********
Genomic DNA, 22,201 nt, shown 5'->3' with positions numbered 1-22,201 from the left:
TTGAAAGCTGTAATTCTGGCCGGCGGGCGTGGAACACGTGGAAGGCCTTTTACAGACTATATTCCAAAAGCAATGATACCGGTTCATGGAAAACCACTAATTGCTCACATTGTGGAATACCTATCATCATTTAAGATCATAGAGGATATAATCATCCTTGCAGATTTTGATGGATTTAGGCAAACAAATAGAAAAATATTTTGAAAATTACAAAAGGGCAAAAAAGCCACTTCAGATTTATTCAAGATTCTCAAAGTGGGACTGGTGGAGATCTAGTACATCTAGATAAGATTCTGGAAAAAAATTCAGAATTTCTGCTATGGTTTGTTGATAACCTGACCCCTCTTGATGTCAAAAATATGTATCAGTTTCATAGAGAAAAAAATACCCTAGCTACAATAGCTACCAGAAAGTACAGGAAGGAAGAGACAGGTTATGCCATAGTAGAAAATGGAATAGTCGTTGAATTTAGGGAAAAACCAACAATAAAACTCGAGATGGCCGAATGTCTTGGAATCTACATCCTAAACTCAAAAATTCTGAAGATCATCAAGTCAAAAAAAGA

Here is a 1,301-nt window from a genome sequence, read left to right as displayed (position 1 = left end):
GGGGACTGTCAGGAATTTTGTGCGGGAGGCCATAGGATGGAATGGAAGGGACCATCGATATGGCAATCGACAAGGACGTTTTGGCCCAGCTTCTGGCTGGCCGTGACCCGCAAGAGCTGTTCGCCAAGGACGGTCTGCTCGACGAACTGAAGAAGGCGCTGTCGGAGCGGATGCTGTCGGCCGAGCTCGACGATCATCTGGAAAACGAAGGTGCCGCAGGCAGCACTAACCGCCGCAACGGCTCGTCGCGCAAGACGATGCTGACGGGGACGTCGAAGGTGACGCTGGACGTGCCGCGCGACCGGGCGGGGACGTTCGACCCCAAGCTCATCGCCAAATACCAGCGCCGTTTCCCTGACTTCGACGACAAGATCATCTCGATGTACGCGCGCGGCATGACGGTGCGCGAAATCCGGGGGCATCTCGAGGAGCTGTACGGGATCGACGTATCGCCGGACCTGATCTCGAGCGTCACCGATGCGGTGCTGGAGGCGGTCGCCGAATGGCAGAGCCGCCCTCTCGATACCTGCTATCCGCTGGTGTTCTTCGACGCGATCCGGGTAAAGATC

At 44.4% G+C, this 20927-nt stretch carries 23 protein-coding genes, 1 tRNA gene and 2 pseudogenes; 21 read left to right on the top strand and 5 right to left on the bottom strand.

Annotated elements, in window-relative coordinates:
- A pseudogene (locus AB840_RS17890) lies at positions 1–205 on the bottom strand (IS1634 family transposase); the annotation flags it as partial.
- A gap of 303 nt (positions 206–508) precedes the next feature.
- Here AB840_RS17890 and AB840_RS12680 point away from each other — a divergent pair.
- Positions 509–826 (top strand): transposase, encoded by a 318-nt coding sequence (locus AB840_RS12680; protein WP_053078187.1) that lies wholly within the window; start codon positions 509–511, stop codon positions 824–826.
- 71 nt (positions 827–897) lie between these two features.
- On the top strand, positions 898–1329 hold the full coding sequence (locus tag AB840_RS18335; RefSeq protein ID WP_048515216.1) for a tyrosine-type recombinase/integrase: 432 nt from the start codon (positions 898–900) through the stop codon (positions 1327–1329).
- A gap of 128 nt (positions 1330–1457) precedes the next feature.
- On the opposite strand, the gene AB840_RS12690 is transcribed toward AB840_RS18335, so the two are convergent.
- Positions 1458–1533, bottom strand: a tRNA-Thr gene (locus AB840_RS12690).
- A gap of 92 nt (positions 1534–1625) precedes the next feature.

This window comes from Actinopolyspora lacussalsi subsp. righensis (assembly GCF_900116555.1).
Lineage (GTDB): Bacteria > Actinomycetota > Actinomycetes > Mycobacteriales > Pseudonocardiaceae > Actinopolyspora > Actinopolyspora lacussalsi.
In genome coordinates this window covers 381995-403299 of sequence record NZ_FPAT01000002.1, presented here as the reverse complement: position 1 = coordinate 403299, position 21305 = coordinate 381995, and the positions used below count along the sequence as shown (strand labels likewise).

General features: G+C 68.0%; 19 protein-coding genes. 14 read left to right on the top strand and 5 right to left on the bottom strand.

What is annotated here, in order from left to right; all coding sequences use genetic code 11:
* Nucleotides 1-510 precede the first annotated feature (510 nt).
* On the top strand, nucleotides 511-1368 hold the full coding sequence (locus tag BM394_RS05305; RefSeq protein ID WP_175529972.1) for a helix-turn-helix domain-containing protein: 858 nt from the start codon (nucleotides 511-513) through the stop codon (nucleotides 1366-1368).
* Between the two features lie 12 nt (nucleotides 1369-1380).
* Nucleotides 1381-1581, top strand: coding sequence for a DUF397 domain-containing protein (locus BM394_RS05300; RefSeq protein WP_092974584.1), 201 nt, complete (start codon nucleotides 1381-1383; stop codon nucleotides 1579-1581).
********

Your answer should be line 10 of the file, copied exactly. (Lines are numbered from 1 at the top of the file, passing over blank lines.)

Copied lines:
- Positions 509–826 (top strand): transposase, encoded by a 318-nt coding sequence (locus AB840_RS12680; protein WP_053078187.1) that lies wholly within the window; start codon positions 509–511, stop codon positions 824–826.